Scouller's Three Levels of Leadership Model - a model developed by James Scouller, categorised here as an Integrated Psychological model. Scouller proposed three levels of leadership development to help leaders understand firstly what they have to do behaviourally in their role, and secondly how to grow their leadership presence, know-how and skill. It is notable for embracing the strengths of the older models while integrating an important new element - the leader's psychology. The three levels are Public Leadership, Private Leadership and Personal Leadership - see Scouller’s Three Levels model.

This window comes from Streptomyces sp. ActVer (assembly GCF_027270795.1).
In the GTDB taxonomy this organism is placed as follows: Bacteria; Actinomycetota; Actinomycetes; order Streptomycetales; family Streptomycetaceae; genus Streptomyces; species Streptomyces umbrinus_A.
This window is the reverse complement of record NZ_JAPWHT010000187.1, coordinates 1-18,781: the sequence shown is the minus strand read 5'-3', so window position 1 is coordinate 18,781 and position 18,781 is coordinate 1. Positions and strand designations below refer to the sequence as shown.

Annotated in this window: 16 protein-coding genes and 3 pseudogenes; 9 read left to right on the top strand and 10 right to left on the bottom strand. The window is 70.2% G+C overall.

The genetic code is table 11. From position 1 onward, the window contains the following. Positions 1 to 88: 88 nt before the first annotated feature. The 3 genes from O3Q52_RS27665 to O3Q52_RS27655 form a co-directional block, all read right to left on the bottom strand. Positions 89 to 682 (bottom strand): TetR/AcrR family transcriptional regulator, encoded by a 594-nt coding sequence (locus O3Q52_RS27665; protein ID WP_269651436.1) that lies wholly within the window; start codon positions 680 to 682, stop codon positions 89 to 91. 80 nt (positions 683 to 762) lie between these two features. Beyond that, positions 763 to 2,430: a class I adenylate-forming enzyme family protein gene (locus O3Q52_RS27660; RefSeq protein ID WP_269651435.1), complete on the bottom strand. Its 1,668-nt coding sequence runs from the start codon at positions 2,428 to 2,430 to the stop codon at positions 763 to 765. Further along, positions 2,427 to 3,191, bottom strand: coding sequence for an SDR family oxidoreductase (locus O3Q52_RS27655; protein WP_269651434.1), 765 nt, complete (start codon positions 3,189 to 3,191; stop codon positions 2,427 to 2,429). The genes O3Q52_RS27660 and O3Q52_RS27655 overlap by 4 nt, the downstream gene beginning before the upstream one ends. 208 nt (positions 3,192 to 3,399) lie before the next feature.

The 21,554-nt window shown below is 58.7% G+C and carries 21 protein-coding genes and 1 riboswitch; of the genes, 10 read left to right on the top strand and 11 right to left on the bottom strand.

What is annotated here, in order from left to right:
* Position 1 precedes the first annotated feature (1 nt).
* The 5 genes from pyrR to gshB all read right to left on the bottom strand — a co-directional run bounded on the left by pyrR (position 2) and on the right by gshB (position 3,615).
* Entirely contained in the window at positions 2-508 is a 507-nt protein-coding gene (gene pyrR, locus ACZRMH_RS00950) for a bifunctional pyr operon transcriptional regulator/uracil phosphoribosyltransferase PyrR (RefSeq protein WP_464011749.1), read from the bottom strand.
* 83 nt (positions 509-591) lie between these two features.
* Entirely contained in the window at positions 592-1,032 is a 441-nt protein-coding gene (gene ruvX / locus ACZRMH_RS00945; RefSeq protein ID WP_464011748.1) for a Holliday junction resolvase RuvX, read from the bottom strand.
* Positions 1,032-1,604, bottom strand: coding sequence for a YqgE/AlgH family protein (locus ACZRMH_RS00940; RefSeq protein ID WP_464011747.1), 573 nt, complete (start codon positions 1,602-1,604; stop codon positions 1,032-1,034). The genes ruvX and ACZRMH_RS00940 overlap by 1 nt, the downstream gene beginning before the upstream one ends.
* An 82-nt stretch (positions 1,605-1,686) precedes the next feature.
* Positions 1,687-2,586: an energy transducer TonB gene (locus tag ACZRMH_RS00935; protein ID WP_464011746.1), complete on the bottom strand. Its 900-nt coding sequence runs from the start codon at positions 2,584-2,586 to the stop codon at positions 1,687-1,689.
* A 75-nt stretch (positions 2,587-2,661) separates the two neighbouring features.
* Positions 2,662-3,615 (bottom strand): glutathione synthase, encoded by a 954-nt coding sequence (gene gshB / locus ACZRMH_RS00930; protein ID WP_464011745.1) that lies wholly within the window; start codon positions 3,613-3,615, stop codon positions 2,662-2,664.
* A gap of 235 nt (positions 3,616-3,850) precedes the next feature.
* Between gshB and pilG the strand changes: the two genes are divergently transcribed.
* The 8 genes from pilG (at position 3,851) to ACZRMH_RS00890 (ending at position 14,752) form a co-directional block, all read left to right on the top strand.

servant leadership - a leadership concept categorised here as a leadership philosophy, in which the leader's priorities are the followers interests, and the interests of the wider situation, rather than the leader's own interests. - see servant leadership.
Situational - a categorising term for range of leadership models in which the leadership behaviour and positioning is determined and influenced by the situation, especially including the nature of the followers, notably including Hersey and Blanchard's Situational Leadership® model. The category here is seen to be closely similar to models which are regarded as 'contingency leadership' theories - see Situational/Contingency models.